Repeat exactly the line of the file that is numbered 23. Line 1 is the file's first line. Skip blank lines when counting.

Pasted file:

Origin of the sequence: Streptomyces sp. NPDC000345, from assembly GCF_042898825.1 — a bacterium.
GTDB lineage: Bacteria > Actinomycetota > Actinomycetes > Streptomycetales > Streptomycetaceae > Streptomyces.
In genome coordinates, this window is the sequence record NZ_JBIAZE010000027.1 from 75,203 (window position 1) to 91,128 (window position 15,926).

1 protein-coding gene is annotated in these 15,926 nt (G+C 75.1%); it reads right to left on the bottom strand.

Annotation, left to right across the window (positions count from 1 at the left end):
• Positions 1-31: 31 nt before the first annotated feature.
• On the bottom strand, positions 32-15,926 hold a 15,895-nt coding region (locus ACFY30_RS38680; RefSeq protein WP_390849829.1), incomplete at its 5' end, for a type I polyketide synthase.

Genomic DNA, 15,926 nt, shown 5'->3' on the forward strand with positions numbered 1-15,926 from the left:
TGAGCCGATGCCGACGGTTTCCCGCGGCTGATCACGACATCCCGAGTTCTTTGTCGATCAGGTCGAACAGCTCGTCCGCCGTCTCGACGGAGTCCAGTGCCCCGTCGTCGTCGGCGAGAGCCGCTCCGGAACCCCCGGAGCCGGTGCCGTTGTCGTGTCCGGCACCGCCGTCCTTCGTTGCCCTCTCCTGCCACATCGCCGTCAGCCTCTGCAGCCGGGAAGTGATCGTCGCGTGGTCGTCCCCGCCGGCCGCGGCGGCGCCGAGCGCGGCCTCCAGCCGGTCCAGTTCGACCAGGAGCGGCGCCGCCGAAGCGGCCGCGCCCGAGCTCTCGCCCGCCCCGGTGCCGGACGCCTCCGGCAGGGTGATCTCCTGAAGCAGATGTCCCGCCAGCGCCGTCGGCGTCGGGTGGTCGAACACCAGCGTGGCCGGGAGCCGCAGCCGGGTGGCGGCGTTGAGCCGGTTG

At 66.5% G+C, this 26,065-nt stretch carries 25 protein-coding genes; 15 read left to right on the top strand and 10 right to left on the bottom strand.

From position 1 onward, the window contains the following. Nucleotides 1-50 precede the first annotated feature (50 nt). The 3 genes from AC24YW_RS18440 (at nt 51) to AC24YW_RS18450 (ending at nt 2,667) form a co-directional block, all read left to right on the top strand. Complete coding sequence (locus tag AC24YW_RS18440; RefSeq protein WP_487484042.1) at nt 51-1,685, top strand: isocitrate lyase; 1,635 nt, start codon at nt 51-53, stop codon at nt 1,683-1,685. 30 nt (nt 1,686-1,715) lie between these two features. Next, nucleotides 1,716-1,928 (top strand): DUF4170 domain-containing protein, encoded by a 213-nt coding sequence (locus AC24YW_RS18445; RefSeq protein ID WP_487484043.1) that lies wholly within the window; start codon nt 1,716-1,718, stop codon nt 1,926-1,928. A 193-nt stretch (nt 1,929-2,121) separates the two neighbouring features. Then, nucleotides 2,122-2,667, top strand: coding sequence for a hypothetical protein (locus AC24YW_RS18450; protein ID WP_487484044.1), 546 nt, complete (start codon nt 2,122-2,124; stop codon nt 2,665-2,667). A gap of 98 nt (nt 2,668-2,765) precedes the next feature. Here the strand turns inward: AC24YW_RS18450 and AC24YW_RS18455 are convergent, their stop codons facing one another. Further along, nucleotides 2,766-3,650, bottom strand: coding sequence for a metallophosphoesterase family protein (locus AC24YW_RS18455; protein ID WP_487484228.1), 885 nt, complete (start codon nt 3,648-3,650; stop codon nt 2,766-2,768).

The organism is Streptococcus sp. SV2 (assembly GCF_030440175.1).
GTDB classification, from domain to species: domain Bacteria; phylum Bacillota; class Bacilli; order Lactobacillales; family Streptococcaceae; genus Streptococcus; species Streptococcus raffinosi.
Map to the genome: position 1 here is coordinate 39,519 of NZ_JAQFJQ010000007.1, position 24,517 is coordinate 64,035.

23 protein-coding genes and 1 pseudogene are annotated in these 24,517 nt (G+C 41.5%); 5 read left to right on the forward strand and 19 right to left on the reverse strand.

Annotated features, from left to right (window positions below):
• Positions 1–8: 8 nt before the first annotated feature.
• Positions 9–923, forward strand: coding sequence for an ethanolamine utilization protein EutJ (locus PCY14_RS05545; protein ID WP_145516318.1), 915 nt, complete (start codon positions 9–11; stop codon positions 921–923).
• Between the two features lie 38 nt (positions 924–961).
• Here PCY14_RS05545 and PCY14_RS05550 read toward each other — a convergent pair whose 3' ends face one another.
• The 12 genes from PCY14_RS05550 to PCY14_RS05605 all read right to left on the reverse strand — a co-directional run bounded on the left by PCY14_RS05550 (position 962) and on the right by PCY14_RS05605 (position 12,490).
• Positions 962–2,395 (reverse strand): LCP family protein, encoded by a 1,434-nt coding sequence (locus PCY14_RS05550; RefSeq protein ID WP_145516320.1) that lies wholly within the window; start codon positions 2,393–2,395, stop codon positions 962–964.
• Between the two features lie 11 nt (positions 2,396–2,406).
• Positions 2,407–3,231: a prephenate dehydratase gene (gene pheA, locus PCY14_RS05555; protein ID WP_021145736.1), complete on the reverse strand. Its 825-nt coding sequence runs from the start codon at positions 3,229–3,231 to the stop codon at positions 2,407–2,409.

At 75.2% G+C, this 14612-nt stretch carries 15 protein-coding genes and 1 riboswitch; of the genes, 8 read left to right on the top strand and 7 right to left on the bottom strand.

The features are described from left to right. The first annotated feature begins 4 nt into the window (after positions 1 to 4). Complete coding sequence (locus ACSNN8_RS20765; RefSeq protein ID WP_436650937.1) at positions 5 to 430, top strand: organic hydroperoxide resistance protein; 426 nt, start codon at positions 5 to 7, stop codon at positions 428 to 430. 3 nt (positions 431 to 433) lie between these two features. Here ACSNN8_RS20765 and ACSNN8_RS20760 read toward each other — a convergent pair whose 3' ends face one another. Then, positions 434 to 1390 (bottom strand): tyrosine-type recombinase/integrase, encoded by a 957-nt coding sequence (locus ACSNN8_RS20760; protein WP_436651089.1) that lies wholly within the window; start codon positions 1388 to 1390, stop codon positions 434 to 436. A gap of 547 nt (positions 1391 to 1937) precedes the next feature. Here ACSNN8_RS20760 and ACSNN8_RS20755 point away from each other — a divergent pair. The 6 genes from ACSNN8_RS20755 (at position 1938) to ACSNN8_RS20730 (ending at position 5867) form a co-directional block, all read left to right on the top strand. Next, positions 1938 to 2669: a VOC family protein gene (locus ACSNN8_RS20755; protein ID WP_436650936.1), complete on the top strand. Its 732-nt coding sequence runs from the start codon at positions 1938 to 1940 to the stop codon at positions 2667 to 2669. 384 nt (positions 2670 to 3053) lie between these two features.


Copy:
• Between the two features lie 11 nt (positions 2,396–2,406).